Fat – An Introduction to Healthy and Unhealthy Fats
Fat is one of the three important macronutrients required in our diet. It has a functional and a structural role in the body. The functional role of fat is to act as a protective insulator and provide a secondary or backup source of energy for the body. And the structural role of fat cells is that it is a house for storing excess “energy” or calories that the body cannot use immediately.
Food is energy better known as calories! Therefore, when we eat more food or calories than we need, the extra energy gets converted and then stored in our body’s fat cells. This is the essence of how we gain weight – fat storage. All the stored fat is potential energy that the body can use to sustain life during a period of starvation.
Carbohydrates are a premium source of energy! Therefore, a low carb diet reduces excess energy consumption that results in fat storage. As the body’s energy reserves are tapped into, there is an increase in the rate of metabolism.
Metabolism increases as the body is forced to use energy (calories) to tap into your body’s fat reserve for additional energy needs. With a higher metabolism, weight can be lost faster than with other diets because you will burn more calories. With consistency, you can lose weight and keep it off on a low carb diet.
1 gram of fat = 9 calories (energy)
A strict keto diet requires dieters to eat more fat than the average low carb diet. Therefore, it is important to know what kind of fat you are eating. There are healthy fats and there are unhealthy fats. The healthy fat benefits your overall health while unhealthy fat can take away from your overall health.
Normally, I would say that balance is key, but when you are consuming larger than average amounts of fat on a keto diet, you should endeavor to eat primarily healthy fats. I try to think of the unhealthy fats like a dessert – something that I would enjoy less often.
Unhealthy fats are fats that can lead to clogged arteries and veins. And as a result, lead to high blood cholesterol levels and high blood pressure. Both of which can lead to more serious cardiovascular problems like heart attack, stroke, or kidney damage.
Partially hydrogenated (trans-fats) and animal-based saturated fats are unhealthy fats that contribute to high cholesterol, high blood pressure, and cardiovascular disease. Trans fats not only increase your level of bad cholesterol (LDL) but will also decrease your good cholesterol levels (HDL)?!
Partially Hydrogenated Fats to Limit: Margarine, lard, and fried foods that you have not fried with a healthy fat yourself.
Saturated Fats to Limit: Red meat, pork, bacon, and full-fat dairy products.
Keep reading to learn more about all the healthy fat and what your body requires.
Healthy fats are fats that contribute to your overall well-being. Healthy fats that come directly from nature do not have cholesterol. Therefore, low carb nuts and low carb seeds do not contribute to clogging your veins and arteries. In fact, some healthy fats will actually help you lower your bad cholesterol levels.
Foods that are rich in monounsaturated fats and polyunsaturated fats can drastically improve blood cholesterol levels and cardiovascular health. Some research indicates that this kind of fat may also reduce your risk of getting type II diabetes. So, getting snacks to eat on a keto diet with healthy fats is important to your overall health.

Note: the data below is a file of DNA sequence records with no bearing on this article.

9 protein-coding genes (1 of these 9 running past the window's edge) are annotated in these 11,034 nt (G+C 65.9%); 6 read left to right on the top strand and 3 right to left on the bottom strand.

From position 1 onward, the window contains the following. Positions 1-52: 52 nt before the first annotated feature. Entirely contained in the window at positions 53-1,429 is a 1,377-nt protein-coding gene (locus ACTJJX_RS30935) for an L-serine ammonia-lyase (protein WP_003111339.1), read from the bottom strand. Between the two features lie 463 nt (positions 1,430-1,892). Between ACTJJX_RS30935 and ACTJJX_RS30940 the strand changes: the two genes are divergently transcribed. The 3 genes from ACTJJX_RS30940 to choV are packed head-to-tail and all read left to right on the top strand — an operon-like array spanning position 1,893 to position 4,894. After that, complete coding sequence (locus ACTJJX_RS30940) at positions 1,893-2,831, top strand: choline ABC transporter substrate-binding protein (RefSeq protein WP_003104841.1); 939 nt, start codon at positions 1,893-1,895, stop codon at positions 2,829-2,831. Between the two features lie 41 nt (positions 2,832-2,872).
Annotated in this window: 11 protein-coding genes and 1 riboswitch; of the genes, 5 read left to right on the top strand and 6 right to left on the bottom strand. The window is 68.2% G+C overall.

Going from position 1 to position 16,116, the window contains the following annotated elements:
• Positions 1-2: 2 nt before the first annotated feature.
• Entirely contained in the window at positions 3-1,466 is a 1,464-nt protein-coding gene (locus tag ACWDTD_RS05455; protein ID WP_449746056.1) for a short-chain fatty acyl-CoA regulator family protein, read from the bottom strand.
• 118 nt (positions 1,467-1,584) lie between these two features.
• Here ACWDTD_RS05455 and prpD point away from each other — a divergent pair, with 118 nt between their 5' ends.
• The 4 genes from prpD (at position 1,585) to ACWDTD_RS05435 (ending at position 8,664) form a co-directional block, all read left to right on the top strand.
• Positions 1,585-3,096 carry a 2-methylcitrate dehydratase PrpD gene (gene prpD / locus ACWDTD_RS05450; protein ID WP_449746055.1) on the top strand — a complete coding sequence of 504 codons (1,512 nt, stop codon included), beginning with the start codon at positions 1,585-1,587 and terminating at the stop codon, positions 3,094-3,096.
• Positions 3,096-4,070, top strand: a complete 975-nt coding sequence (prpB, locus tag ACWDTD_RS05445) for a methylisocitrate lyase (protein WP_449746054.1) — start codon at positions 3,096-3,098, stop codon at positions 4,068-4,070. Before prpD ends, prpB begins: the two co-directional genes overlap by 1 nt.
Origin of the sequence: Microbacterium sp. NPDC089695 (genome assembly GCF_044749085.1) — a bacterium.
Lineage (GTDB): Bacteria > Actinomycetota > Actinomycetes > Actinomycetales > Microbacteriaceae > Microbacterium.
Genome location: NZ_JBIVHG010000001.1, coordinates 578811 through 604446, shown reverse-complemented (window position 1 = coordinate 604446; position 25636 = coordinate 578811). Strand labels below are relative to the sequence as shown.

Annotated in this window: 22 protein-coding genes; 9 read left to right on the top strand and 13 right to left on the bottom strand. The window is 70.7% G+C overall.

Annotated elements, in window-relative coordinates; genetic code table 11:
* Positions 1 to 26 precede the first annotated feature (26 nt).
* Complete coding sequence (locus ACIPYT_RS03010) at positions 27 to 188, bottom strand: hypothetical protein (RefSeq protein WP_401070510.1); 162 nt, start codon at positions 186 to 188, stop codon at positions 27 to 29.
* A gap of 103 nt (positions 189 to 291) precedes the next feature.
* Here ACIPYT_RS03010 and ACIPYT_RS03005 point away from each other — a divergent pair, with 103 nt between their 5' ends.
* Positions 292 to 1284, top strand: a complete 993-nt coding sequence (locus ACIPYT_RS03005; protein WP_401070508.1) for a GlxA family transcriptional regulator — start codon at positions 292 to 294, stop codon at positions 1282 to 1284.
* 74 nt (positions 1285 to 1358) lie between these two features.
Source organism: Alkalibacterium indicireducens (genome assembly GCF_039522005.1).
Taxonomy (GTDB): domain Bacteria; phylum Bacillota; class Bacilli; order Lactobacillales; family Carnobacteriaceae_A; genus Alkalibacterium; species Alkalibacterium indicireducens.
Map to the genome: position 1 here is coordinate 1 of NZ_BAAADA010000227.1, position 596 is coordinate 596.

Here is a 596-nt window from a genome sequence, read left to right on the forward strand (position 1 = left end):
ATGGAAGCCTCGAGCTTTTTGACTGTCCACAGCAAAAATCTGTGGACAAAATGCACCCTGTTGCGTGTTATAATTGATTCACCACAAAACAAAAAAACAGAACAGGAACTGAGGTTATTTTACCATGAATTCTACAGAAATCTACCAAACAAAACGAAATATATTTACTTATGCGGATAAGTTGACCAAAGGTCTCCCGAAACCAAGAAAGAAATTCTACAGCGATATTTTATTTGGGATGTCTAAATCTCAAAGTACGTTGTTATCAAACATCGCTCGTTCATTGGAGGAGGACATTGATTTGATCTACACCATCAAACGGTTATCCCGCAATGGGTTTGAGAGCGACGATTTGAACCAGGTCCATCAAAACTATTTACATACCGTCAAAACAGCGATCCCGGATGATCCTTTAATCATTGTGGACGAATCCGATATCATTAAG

Eat: Avocados, olives, low carb nuts, seeds, and nut butters are examples of healthy fat you can eat.
Eat: Healthy fatty fish like salmon, mackerel, herring and trout are examples of good protein you can eat on a strict keto diet or traditional low carb diet.
3. Essential Fatty Acids
There are two essential fatty acids that are necessary for our health but cannot be produced by the body. Therefore, we must incorporate the following fatty acids in our diet: (1) alpha-linolenic acid (omega-3), and (2) linoleic acid (omega-6). While other fats can be synthesized from other fats that we eat, omega-3 and omega-6 cannot be synthesized in this way.
Health Benefits of Omega – 3, 6:
- Good for your skin.
- Can improve eye health.
- Improve bone and joint health.
- Can improve sleep.
- Minimize depression and anxiety.
- Reduce menstrual pain.
- Improve brain and nerve health.
- Reduce bad cholesterol levels.
- Improve overall cardiovascular health.
Omega-3 Fatty Acids: salmon, mackerel, cod liver oil, herring, oysters, sardines, anchovies, caviar, olive oil, broccoli, brussel sprouts, seaweed, spinach, mustard greens, collard greens, flaxseed, chia seeds, walnuts, cashews, and pumpkin seeds are a good source of polyunsaturated omega-3 fatty acids.
Omega-6 Fatty Acids: Raw pumpkin seeds, raw sunflower seeds, flaxseeds, flaxseed oil, flaxseed meal, grapeseed oil, hempseed oil, black currant seed oil, and evening primrose are a good source of omega-6 fatty acids.
Structure of Lipids (Fats)
Chemically speaking, fat that we eat are usually categorized according to the way that they bond. However, they can also be categorized by the length of their fatty acid chains. The latter method can help you recognize some ketogenic properties provided by the medium chain triglycerides (MCT) found in virgin unrefined coconut oil. However, keep in mind that the health benefits of coconut oil is a rare exception to the rules of fat!
- Saturated fat – double bonds, solid at room temperature, ie. animal fat, lard
- Unsaturated fat– one or more double bonds, liquid at room temperature, ie. olive oil, linseed
- Polyunsaturated fat – multiple double bonds, ie. omega-6
- Cis fat – a common unsaturated fat found in nature
- Trans fat – very rare in nature, a unhealthy kind of fat that is similar to eating an indigestible plastic.
This concludes – fat.